Some in the field cheered Google's aggressive response, and some are following in its shoes. Matt Buchanan at the technology blog Gizmodo commented, "It's pretty awesome: If you hack Google, they will hack your ass right back." The CounterTack survey found that 29 percent of participants felt that their "company would be well-served if it could proactively strike at the attackers' infrastructure to minimize threats" and an additional 25 percent said that their "company's data would be more secure if the company would strike back, but only if were attacked first." In June, Reuters reported, "Frustrated by their inability to stop sophisticated hacking attacks or use the law to punish their assailants, an increasing number of U.S. companies are taking retaliatory action." At this year's Black Hat conference in Las Vegas in July, a poll of 181 participants revealed that 36 percent had already engaged in retaliatory hacking in the past with 23 percent having hacked back once and 13 percent frequently. And Tim ‘TK' Keanini from nCircle, which conducted the poll, thinks the real numbers are higher: "Retaliatory hacking is a huge topic at Black Hat this year, but we should take these survey results with a grain of salt.... It's safe to assume some respondents don't want to admit they use retaliatory tactics. It's very tempting to strike back out of anger and frustration."

Taking offensive actions such as intruding on another system to trace or block an attack are among the more controversial measures institutions can take as part of what has been called "active defense," which also involves more defensive tools such as honeypots, which lure hackers into a trap, or bogus decoy files that make it more difficult for hackers to find valuable data. And, if a company does not have the know-how to carry out a counter-strike, it can hire contractors. Brian Krebs wrote about such digital hit men in 2011: "Hackers are openly competing to offer services that can take out a rival online business or to settle a score." He also provided pricing for Distributed Denial of Service attacks similar to the attacks Estonia witnessed in 2007 and Georgia in 2008. They range from "$5 to $10 per hour; $40 to $50 per day; $350-$400 a week; and upwards of $1,200 per month."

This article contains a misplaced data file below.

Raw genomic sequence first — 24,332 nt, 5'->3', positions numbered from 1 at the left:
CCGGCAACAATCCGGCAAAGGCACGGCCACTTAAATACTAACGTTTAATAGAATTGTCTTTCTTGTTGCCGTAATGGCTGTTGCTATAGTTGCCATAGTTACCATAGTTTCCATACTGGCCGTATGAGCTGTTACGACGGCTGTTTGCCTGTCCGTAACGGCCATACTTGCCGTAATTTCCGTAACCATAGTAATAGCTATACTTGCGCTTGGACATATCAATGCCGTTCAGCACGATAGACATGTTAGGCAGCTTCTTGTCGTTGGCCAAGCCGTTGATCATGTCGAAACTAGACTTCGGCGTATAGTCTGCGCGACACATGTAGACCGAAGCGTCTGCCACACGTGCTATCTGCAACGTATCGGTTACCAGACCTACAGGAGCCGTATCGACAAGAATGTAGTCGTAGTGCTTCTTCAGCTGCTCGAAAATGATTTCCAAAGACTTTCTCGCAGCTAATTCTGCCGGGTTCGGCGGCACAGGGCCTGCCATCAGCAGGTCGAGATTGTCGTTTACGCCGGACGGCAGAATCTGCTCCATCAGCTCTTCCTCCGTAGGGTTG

The threat to corporations is not going away. "Operation Aurora was one of the most visible attacks we've seen in years. It wasn't the first of its kind, nor will it be the last. The sophistication levels and frequency of attacks will likely continue to increase," McAfee's Rees Johnson warns. But Fallon cautions against companies' enthusiasm for offensive action: "In my opinion, this mindset reveals misplaced priorities. Enterprise should focus on its core business, while defending the most critical assets, not striking back at unseen adversaries." Keanini agrees, saying, "As infuriating as cyber criminals can be, this ‘eye for an eye' code of justice can be extremely dangerous." And even if the unmasked hacker is deterred from attacking again, what happens if the company gets it wrong or causes collateral damage? What if companies trigger an escalatory spiral that puts national security at risk?

As Max Weber might have put it, the government needs to maintain control over the legitimate use of force -- whether physical or virtual. The CounterTack survey offers a straightforward solution. It prefaced the question "would your company's critical infrastructure be better protected if you moved away from a ‘defense only' strategy and started to play ‘offense'?" with the caveat "if there were no legal ramifications." In other words, the government must make clear to companies that they will face legal ramifications if they decide to take matters into their own hands in cyberspace without government sanction. And Robert Clarke, an attorney at U.S. Cyber Command, points out that such action may already violate the Computer Fraud Abuse Act.

But, the government must also fulfill its protective role. Joel Brenner, former senior legal counsel at the National Security Agency explains that "After the Google heist, companies started asking the government for help in defending themselves against nations. This was unprecedented." The State Department announced an official complaint, and Secretary Clinton said, "We look to the Chinese authorities to conduct a thorough review of the cyber intrusions that led Google to make its announcement. And we also look for that investigation and its results to be transparent." Yet, little has changed since the 2009 hack. The high-profile hack in 2011 of another top technology company, RSA Security, shows that the private sector continues to be targeted by Advanced Persistent Threats. And later that year, the U.S. Office of the National Counterintelligence Executive publicly blamed China for conducting economic cyber-espionage. So if a tech-savvy company gets hacked again, it would not be too surprising if it decides not to call Washington and takes matters into its own hands instead

So if companies are already taking to the cyber battlefield, a more concerted discussion is essential. As retired Lieutenant General Kenneth Minihan, former director of the National Security Agency, argued at the RSA security conference earlier this year, "It's time to have the debate about what the actions would be for the private sector." Especially since Janet Napolitano, Secretary of Homeland Security, said in April that she was considering having private entities participate in "proactive" efforts against hackers abroad. There has been little follow-up since then, however, which begs the question: is this discussion still on-going or if it has come to a close, what was the outcome?